14. Did I mention this yet: Do not cross Babushka. Her word is final and there is no point whatsoever in arguing. I appreciate being asked my opinion on a regular basis, however I know that this will not change anything…this is often also very entertaining at times as well.

15. Cell phones are not to be ignored. If the phone rings, you answer it. However, if you do not, you simply must have not got to your phone fast enough therefore it will ring again immediately after. This can happen at any time: meeting with local administration, meetings with organization representatives, even in language class. The phone rings, you answer it – unless you are currently meeting with someone more important than the individual calling. Also, the conversation will most likely begin before the recipient has left the room.

16. You’re 28? What does your wife think of you being here? Wait, what do you mean you don’t have a wife…ok, so how many kids do you have? None?!? We must find you a good Ukrainian wife who can cook, clean, and take care of you. Don’t worry; we’ve got a list of at least 10 for you. Who has a phone? Time to make some calls.

17. Speaking of that, why are you in our country anyways? Oh, ok you will be volunteering. Community development; yeah, got it. Still, why are you here? Why would you leave a job, car and everything else just to come here? That makes no sense, silly American.

18. To get the waitress’ or shop attendant’s attention it is expected to simply say “dayvooshkah,” or “girl” and proceed with your question/statement. Strange for American culture, yes. However, using the polite translation “Excuse me, would you mind…” may be met with a puzzled look.

19. A look of complete shock followed by a smile when you spit out a question, statement, or response in Russian is a compliment. It is a bigger compliment when the conversation is continued in slow Russian, they really do appreciate it.

20. Ukrainian men have it made. This is more than a superficial statement, seriously. Let me put it this way…the next batch of scientists looking to create the worlds most impressive machine capable of EVERYTHING, clone a Ukrainian woman. No offense to anyone, but man am I impressed. There really doesn’t seem to be anything they can’t do…including run after a bus in heels. Not jog; full out sprint.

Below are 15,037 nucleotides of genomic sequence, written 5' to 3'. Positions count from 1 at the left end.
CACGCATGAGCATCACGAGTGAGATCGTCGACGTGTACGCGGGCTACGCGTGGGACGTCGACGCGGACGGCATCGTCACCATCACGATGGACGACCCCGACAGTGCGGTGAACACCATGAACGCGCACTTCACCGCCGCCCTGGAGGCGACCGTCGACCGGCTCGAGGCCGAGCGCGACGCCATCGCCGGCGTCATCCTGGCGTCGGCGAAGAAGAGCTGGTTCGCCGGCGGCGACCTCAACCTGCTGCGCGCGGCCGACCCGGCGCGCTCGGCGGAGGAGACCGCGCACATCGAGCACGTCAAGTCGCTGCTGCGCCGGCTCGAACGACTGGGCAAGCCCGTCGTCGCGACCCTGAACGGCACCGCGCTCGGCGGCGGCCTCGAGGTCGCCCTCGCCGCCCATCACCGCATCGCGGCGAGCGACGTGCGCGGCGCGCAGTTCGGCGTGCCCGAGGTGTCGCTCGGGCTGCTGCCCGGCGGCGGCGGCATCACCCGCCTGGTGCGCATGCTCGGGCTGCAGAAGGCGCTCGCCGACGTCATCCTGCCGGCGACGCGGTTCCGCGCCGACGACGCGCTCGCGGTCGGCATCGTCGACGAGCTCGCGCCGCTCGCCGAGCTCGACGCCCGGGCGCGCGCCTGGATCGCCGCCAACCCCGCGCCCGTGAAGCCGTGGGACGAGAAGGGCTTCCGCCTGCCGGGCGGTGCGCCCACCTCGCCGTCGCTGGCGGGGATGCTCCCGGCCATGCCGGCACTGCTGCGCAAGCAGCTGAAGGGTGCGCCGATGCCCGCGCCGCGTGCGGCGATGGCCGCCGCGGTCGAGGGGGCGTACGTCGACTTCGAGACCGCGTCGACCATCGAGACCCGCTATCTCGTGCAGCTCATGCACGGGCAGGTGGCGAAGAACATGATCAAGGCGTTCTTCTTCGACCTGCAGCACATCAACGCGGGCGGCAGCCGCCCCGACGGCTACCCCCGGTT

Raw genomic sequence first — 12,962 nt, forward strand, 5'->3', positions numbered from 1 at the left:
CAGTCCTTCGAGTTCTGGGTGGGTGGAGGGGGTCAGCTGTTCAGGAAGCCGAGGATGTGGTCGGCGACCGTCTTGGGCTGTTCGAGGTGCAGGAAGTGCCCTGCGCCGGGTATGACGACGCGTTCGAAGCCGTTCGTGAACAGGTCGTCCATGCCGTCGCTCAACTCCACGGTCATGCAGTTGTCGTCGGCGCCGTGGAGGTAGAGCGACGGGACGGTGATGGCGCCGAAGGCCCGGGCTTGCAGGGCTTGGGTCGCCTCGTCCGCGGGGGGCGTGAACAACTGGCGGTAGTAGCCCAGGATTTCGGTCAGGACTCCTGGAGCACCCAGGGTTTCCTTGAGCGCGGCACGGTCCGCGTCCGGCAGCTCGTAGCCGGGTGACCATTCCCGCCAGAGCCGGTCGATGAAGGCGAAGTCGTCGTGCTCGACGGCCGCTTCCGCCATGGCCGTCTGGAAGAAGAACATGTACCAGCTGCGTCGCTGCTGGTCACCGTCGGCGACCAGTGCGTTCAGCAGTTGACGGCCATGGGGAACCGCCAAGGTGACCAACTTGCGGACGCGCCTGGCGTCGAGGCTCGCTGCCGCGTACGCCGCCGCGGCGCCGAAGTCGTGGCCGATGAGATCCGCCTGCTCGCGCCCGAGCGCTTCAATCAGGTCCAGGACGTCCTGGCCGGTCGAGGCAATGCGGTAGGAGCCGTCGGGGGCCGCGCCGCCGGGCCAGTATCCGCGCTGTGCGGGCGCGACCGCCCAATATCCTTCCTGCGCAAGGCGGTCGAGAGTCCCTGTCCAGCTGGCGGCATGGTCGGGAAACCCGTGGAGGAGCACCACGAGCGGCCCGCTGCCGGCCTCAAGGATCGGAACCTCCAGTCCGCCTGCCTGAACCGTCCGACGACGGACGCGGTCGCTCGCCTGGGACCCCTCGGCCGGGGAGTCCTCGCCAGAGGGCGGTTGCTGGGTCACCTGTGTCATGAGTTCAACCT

21. Commercials last 15 minutes. I’ve learned that this is to allow for chai or to quickly inhale your food during a show. This makes for long uninterrupted viewing periods. It’s almost like watching a movie, which would be why shows are referred to as “keno” or “movie.”

22. Speaking of commercials, like in America Ukraine has alcoholic beverage commercials. The main difference is that, instead of having Lance Armstrong display athletic prominence and celebrate with a frosty Michelob Ultra in his hand Ukraine will show people enjoying the beverage and…wait for it…actually drinking it! On TV! Wow! You know what else? The word “beer” or “peevah” is actually used in the commercials too! Shocking development…they might be on to something here.

23. That centerline in the middle of the road is nonexistent. If you are driving too slow, you will be passed. This can be in the city or in a rural area…however, just to be safe, blinkers will be used at all times and are not considered to be optional.


3 thoughts on “A few observations and the last few days of training

  1. Great post Pete!

    Raw eggs, raw garlic, pig fat… Welp, that settles it, I’m never going to Ukraine. Still have no idea what borshch is; green or red. From the sounds of the other commonly eaten foods, not sure I could handle it.

    Also the pictures with the children crawling all over your head: hilarious.